Men sentenced to more than 20 years after masked ‘take-over’ robberies

Two men have been sentenced to decades in prison following guilty pleas in a case involving 23 “take-over style” masked, armed robberies in the Bay Area last year that included a Berkeley barbecue joint, pizza shop, Walgreens and Ethiopian restaurant.

Nine of the 23 robberies took place in Berkeley, police said previously. The businesses — many of which were restaurants or bars in Berkeley, San Francisco, San Leandro, Albany, Oakland and Hayward — all were targeted shortly before, or just after, closing time by the same suspects. A task force of officers from law enforcement agencies in the targeted cities, as well as the FBI, worked together to close the case. The spree began Feb. 1, 2016, police said, and continued into April of that year.

Shawan Spragans, 41, of Oakland and Merl Simpson, 47, of Antioch were sentenced in federal court in Oakland in late April to 23 years and 20 years, respectively, U.S. Attorney Brian Stretch and FBI Special Agent in Charge John Bennett announced. In one of the cases, Spragans admitted he fired a gun at a restaurant employee who tried to escape during a struggle.

According to their plea agreements, authorities wrote in a prepared statement, on March 3, 2016, Spragans and a second man entered a Walgreens in Berkeley “wearing masks, gloves, and dark-colored clothing, pointed a firearm at employees and customers, and stole cash from a register.” It was Simpson who drove the getaway vehicle, authorities said.


Several weeks later, March 20, Spragans and his partner went into a Berkeley barbecue restaurant in the 3000 block of Shattuck Avenue. They “forced three employees at gunpoint to stand still while Spragans and his co-conspirator robbed the restaurant. They also robbed the employees of personal cash. They fled the restaurant with the stolen cash, and Simpson drove them away in the getaway vehicle,” authorities said.

Then, April 7, Spragans said he and his partner went into an Ethiopian restaurant in Berkeley, in the 2900 block of Telegraph Avenue: “They each pointed revolvers at two female employees and robbed them of the restaurant’s cash. Spragans entered the kitchen and encountered another employee, who struggled with Spragans as the employee attempted to escape. During that physical encounter, Spragans fired a bullet at the employee from his revolver. The bullet missed the employee.” The robbers fled with the stolen cash, and Simpson again drove the getaway vehicle.

Authorities said that armed robbery followed another one earlier the same day at a San Francisco pizzeria by Simpson and a co-conspirator.

Approximate, block-level, locations of seven of the nine restaurant robberies in Berkeley in March and April. Source: CrimeMapping/Berkeleyside

The robberies stopped after three men were arrested April 22 when they tried to rob a Dolores Street bar, in San Francisco, at gunpoint.

“Police already were in place conducting surveillance on the location and arrested the defendants as they attempted to flee the area. The police also arrested a co-conspirator, who was waiting in the getaway car,” authorities said. Spragans and Simpson were arrested when they tried to flee the bar, and Kristoffer Jones of Albany, who was 18 at the time, was arrested as he waited in the getaway car. (No information about Jones was released in connection with the January plea deal taken by the other two men, and no further updates about his status have been available.)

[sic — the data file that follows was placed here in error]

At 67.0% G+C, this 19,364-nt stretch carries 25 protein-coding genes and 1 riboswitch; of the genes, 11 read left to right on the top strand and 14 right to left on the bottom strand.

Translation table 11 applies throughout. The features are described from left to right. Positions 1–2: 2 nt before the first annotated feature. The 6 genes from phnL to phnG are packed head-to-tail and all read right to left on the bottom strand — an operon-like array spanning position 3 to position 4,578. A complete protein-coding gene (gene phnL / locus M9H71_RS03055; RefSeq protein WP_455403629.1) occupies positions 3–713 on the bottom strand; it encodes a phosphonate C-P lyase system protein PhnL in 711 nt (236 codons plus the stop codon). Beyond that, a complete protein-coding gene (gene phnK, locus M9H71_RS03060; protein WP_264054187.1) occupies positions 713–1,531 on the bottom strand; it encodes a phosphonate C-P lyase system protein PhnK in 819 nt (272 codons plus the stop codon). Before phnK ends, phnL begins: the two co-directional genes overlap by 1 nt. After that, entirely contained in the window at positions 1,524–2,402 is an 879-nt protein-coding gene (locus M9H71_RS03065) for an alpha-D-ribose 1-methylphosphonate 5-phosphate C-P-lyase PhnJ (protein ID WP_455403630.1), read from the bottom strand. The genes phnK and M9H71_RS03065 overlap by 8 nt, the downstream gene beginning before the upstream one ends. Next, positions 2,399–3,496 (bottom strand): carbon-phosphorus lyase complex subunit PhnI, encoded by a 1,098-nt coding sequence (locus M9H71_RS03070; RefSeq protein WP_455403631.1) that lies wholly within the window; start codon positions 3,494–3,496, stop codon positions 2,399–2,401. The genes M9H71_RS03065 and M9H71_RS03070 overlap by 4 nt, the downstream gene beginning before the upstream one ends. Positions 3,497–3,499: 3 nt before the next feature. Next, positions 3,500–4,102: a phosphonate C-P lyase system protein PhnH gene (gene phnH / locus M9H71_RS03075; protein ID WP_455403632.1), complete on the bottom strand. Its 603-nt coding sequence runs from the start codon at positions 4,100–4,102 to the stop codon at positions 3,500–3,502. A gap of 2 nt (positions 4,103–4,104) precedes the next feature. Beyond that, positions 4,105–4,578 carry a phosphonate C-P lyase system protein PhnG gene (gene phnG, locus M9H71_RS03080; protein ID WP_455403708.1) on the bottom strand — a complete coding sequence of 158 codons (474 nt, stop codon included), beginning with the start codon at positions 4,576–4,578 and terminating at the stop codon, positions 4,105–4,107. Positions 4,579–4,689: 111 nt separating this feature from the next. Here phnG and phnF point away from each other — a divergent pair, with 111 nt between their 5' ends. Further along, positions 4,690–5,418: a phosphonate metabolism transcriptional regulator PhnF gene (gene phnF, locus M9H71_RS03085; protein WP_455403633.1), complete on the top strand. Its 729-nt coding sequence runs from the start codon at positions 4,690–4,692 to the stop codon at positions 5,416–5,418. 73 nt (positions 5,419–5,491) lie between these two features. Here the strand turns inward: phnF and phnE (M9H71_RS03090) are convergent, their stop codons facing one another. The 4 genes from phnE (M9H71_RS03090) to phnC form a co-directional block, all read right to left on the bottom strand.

Berkeley Police Officer Peter Lee, then a robbery detective, helped break the 2016 case after speaking to other Bay Area law enforcement agencies and discovering the scale of the series during his investigation, officers said at the Berkeley Police Association awards ceremony earlier this year. Lee realized how the Berkeley robberies fit into the larger picture, became the lead investigator on the cases and developed a regional task force based in Berkeley.

Lee pushed for stakeouts at places he thought might be targeted, police said, and that surveillance led to the arrests in April. Describing his accomplishments — for which Lee got a commendation for having completed a “particularly noteworthy achievement” — another officer said, “Even though evidence was lacking, he never gave up the fight.”

In a rare move last year, Berkeley police released video from one of the robberies — they declined to say which one — in which restaurant workers can be seen turning out their pockets as the masked robbers look on. (That video appears at the top of the story.) Four of the Berkeley robberies tied to the case took place in March, and five took place in April, police said last year.

As part of the plea agreement, Spragans and Simpson were each ordered to pay $2,014 in restitution. They were first indicted by a federal grand jury in June. The men then entered guilty pleas in U.S. District Court in January to multiple robberies affecting interstate commerce, also known as Hobbs Act robberies, discharging a firearm in furtherance of a Hobbs Act robbery, being a felon in possession of firearms, conspiracy and attempted robbery. Judge Yvonne Gonzalez Rogers handed down their sentences April 27. In addition to the prison terms, she also sentenced them to five years of supervised release.

According to a statement from the U.S. attorney’s office, Assistant U.S. Attorney Bill Gullotta prosecuted the case with help from Michelle Alter Eck and Trina Khadoo of that office.


The prosecution was the result of an investigation by the FBI and police agencies in Berkeley, San Francisco, San Leandro and Albany, authorities said.

Spragans appears to have been charged more than a decade ago in connection with a masked, takeover robbery at a Hayward bank, according to media reports from 2005. The outcome of that case was not immediately available.